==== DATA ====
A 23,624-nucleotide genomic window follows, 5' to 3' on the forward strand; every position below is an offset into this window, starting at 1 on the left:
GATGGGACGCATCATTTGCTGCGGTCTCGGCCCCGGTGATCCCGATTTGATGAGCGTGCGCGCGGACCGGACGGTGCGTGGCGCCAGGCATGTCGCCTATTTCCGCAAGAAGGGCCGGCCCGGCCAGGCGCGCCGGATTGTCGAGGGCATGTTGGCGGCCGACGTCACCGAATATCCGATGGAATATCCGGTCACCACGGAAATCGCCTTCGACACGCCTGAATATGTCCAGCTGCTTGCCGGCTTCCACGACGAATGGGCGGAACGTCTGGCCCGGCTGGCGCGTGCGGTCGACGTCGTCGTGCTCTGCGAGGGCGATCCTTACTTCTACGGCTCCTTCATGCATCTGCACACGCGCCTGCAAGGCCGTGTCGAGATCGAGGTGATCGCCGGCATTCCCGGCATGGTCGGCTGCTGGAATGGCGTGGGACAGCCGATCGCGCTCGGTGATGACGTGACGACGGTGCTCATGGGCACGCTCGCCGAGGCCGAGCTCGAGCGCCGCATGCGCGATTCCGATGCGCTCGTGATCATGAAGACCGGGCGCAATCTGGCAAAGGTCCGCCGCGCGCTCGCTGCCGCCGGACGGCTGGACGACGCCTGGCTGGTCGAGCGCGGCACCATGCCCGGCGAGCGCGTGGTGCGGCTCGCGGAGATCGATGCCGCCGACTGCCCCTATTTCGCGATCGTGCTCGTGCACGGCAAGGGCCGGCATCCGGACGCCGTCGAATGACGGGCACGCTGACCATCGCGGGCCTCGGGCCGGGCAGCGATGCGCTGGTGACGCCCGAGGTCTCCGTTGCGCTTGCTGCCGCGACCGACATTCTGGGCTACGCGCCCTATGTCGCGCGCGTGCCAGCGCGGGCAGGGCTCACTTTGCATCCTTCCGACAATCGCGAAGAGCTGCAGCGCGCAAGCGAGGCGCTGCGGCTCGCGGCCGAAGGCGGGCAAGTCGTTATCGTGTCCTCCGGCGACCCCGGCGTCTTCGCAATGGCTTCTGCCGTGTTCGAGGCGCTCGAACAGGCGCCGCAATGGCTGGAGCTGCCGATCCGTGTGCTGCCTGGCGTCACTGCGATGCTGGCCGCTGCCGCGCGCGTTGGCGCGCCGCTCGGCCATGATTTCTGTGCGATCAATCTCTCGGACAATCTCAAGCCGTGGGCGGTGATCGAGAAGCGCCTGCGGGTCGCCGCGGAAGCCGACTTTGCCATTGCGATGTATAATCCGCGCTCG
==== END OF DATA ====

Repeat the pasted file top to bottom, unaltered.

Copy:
A 23,624-nucleotide genomic window follows, 5' to 3' on the forward strand; every position below is an offset into this window, starting at 1 on the left:
GATGGGACGCATCATTTGCTGCGGTCTCGGCCCCGGTGATCCCGATTTGATGAGCGTGCGCGCGGACCGGACGGTGCGTGGCGCCAGGCATGTCGCCTATTTCCGCAAGAAGGGCCGGCCCGGCCAGGCGCGCCGGATTGTCGAGGGCATGTTGGCGGCCGACGTCACCGAATATCCGATGGAATATCCGGTCACCACGGAAATCGCCTTCGACACGCCTGAATATGTCCAGCTGCTTGCCGGCTTCCACGACGAATGGGCGGAACGTCTGGCCCGGCTGGCGCGTGCGGTCGACGTCGTCGTGCTCTGCGAGGGCGATCCTTACTTCTACGGCTCCTTCATGCATCTGCACACGCGCCTGCAAGGCCGTGTCGAGATCGAGGTGATCGCCGGCATTCCCGGCATGGTCGGCTGCTGGAATGGCGTGGGACAGCCGATCGCGCTCGGTGATGACGTGACGACGGTGCTCATGGGCACGCTCGCCGAGGCCGAGCTCGAGCGCCGCATGCGCGATTCCGATGCGCTCGTGATCATGAAGACCGGGCGCAATCTGGCAAAGGTCCGCCGCGCGCTCGCTGCCGCCGGACGGCTGGACGACGCCTGGCTGGTCGAGCGCGGCACCATGCCCGGCGAGCGCGTGGTGCGGCTCGCGGAGATCGATGCCGCCGACTGCCCCTATTTCGCGATCGTGCTCGTGCACGGCAAGGGCCGGCATCCGGACGCCGTCGAATGACGGGCACGCTGACCATCGCGGGCCTCGGGCCGGGCAGCGATGCGCTGGTGACGCCCGAGGTCTCCGTTGCGCTTGCTGCCGCGACCGACATTCTGGGCTACGCGCCCTATGTCGCGCGCGTGCCAGCGCGGGCAGGGCTCACTTTGCATCCTTCCGACAATCGCGAAGAGCTGCAGCGCGCAAGCGAGGCGCTGCGGCTCGCGGCCGAAGGCGGGCAAGTCGTTATCGTGTCCTCCGGCGACCCCGGCGTCTTCGCAATGGCTTCTGCCGTGTTCGAGGCGCTCGAACAGGCGCCGCAATGGCTGGAGCTGCCGATCCGTGTGCTGCCTGGCGTCACTGCGATGCTGGCCGCTGCCGCGCGCGTTGGCGCGCCGCTCGGCCATGATTTCTGTGCGATCAATCTCTCGGACAATCTCAAGCCGTGGGCGGTGATCGAGAAGCGCCTGCGGGTCGCCGCGGAAGCCGACTTTGCCATTGCGATGTATAATCCGCGCTCG